With Sen. Harry Reid's decision to ask the Congressional Budget Office to score a public option that states can choose to use, he's betting against the prospect of any Democratic senator filibustering the end product of health care reforms. Reid decided not to submit a public option with a trigger mechanism -- the approach favored by Sen. Olympia Snowe (R-ME), calculating instead that he would be able to enforce party solidarity on what will certainly be an epochal vote. In order to induce at least one of those Democrats, Sen. Kent Conrad (D-ND), Reid said that the final Senate bill would include non-profit co-op experiments, but he did not provide details. Liberals will interpret Reid's decision as evidence that their pressure worked. Indeed, Reid seemed to acknowledge that the power of moderates was not nearly as acute as it had been -- or that he thought it had been. He noted that, almost any way the data is sliced, Americans support a "public option" and understand what it would do.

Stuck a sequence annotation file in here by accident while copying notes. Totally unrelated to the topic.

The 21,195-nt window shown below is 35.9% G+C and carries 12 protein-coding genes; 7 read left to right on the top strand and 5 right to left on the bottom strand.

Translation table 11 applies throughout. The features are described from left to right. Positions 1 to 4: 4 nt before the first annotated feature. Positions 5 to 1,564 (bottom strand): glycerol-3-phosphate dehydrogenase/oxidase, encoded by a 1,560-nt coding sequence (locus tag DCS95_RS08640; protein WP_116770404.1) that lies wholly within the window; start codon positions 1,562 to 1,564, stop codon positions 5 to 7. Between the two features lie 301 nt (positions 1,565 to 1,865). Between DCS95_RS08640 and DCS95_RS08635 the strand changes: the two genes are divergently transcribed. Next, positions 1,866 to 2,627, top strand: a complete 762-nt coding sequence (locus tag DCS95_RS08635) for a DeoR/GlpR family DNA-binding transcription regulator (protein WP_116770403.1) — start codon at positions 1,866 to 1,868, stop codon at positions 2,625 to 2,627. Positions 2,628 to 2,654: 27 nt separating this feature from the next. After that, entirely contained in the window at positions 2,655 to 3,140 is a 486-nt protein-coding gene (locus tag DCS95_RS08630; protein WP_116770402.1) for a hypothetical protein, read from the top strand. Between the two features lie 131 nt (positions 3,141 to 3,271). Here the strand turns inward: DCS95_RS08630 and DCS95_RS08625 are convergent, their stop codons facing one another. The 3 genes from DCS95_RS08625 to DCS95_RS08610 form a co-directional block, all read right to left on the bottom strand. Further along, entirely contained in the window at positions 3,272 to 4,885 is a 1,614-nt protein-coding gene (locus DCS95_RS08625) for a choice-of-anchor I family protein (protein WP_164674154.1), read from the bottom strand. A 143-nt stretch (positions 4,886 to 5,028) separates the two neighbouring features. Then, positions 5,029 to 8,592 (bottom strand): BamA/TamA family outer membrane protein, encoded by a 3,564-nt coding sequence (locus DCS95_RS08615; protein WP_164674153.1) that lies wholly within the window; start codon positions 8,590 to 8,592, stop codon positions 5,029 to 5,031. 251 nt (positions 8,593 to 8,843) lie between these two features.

Paul Ginsberg, the president of the Center for Study Health System Change, believes a public plan with negotiated rates wouldn't have much of any impact on costs because the plan "would lack the advantages of incumbency of leading private plans in an area and would be subject to pressure from Congress about including all providers," even those with higher rates.